Sweet peas are one of the garden flowers you can smell before you see them. These easy-to-grow annual vines unfurl delicate blossoms in spring or early summer, perfuming the garden with a pleasing sweet, spicy fragrance. They love cool weather and will wither as soon as the heat of summer sets in. Even with their short growing season in most regions, sweet peas are a prized member of the flower garden and a coveted cutting flower for bouquets.
Popular—to the point of obsession—with gardeners at the turn of the 20th century, sweet peas were the highlight of elaborate plant expositions and the sole focus of some plant societies. Gardeners collected and grew all colors and shapes of the boldly fragrant blossoms. Although they are not as commonly grown today, once you experience the intoxicating fragrance of sweet peas in a twilight garden, you’ll likely plant your own crop year after year.
Garden Plans For Sweet Pea
Sweet Pea Care Must-Knows
In mild winter climates where the ground does not freeze, plant sweet peas in fall for spring blooming. Seeded directly in the garden in October or November, sweet peas will emerge and bloom in March in most areas. In areas with a mild climate, sweet peas can be planted in January or February for a crop before the heat of summer sets in.
In colder areas, plant sweet peas as soon as the soil can be worked in spring. Sweet peas handle light frosts. Plant in full sun and well-drained soil. Soil enriched with aged manure or compost is perfect for sweet peas.
Sweet pea seedlings are a favorite snack for birds, slugs, and snails, especially if planted in fall. Protect seedlings from pests with netting, if necessary. Spread a 2-inch-thick layer of mulch around plants and water them regularly for best flower production.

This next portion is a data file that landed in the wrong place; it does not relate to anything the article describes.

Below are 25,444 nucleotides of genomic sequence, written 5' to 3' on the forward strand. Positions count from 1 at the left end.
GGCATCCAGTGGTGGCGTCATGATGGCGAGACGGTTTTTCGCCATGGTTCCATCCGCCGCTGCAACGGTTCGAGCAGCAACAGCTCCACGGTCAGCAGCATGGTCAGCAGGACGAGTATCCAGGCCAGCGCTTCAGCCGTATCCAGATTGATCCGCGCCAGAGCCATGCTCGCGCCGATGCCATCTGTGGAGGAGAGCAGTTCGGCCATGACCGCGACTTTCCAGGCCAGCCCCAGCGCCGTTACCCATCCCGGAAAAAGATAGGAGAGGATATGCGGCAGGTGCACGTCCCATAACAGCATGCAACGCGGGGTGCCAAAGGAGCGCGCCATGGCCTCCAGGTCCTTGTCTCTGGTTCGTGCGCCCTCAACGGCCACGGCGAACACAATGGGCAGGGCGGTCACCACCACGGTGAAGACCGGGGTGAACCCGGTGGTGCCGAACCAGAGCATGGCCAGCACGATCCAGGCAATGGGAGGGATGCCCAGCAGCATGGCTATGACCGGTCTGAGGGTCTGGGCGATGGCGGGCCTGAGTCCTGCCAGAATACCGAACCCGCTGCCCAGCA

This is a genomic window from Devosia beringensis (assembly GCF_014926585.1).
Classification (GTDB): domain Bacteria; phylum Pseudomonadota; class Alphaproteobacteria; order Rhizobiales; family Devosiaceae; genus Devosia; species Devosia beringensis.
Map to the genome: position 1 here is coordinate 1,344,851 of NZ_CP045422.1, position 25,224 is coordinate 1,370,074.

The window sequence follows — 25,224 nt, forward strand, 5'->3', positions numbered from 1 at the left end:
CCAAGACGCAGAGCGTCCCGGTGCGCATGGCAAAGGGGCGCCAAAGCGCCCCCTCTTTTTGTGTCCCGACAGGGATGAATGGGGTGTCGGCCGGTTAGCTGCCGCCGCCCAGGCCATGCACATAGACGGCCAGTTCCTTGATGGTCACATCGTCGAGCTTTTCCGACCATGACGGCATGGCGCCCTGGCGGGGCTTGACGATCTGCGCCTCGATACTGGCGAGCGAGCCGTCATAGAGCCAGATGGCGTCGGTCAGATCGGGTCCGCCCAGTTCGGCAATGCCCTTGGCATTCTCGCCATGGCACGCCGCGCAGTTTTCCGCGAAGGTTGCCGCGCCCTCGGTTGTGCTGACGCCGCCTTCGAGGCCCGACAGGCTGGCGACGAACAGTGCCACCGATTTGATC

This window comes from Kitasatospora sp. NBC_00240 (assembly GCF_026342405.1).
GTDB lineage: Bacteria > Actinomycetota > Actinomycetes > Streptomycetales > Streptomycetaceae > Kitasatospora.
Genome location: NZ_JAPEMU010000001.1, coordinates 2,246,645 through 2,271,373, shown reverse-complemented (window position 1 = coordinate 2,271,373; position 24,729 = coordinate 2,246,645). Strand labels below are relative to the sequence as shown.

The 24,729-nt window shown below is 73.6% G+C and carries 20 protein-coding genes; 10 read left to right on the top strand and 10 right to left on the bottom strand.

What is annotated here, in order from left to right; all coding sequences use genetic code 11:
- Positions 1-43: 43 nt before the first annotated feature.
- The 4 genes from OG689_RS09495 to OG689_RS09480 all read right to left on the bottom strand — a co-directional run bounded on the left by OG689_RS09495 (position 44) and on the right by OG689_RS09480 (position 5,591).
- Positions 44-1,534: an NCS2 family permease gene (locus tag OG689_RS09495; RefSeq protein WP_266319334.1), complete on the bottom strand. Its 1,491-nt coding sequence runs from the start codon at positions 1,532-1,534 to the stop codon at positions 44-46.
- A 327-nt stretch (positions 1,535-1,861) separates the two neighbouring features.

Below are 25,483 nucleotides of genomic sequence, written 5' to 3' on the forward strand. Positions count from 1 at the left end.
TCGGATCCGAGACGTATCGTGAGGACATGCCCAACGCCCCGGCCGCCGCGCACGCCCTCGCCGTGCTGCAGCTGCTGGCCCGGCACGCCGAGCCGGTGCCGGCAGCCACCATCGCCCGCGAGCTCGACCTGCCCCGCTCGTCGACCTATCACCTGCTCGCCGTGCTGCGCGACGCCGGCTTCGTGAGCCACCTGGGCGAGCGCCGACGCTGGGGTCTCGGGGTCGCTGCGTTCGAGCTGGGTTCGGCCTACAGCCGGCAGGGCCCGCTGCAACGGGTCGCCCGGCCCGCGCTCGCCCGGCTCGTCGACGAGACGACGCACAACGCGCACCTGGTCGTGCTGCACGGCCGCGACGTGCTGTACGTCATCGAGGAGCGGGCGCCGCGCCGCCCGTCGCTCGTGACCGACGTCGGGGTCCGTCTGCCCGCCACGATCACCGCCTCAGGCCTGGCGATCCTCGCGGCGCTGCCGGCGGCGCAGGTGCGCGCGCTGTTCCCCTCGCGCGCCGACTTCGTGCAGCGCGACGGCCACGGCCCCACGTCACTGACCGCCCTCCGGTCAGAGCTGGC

Staking Sweet Pea
Most sweet pea varieties produce long tendrils and do best when provided with a trellis or fence for climbing. Set up a well-anchored trellis, fence, or vertical support at planting time for easy plant care throughout the season. A simple fence panel is a great climbing option for a cutting garden.
Grow a Bouquet
Sweet pea blossoms make wonderful bouquets. Mix sweet peas with other seasonal cut flowers, or simply create a bouquet of fragrant sweet pea flowers. Pick stems in early morning and plunge them in water right away. A 15- to 20-foot-long row of sweet peas will provide blossoms for many large bouquets. Continue harvesting flowers every other day or so to encourage the plant to continue producing flowers.
More Varieties of Sweet Pea
This heirloom annual variety of Lathyrus odoratus was introduced in 1896. It bears ivory-white flowers streaked with crimson red. It's strongly fragrant and climbs to 5 feet.
Lathyrus odoratus bears fragrant pink blooms flushed with white. This annual climbs to 6 feet.
Rich burgundy-purple flowers make this variety of Lathyrus odoratus special. It is an heirloom from 1898 with rich burgundy-purple flowers. This annual climbs to 6 feet.
Lathyrus odoratus shows off silvery-lavender fragrant blooms. This annual climbs to 5 feet.
This annual variety of Lathyrus odoratus is an especially fragrant heirloom from 1699 that bears burgundy and violet flowers on a bushy plant that climbs to 6 feet.
This type of Lathyrus odoratus bears strongly fragrant crimson-red flowers on a 6-foot vine. This selection is an heirloom from 1903, and it's an annual.
Bright red flowers cover this variety of Lathyrus odoratus. This annual climbs to 6 feet.
Lathyrus odoratus is an heirloom with fragrant rich-purple flowers. This annual climbs to 4 feet.
This variety of Lathyrus odoratus presents pale mauve blooms with strong stems. This annual climbs to 6 feet.
Lathyrus latifolius bears pinkish-purple flowers from summer to early fall. It climbs to 8 feet. Zones 5-9
This variety of Lathyrus odoratus bears large white flowers on strong stems. This annual climbs to 6 feet.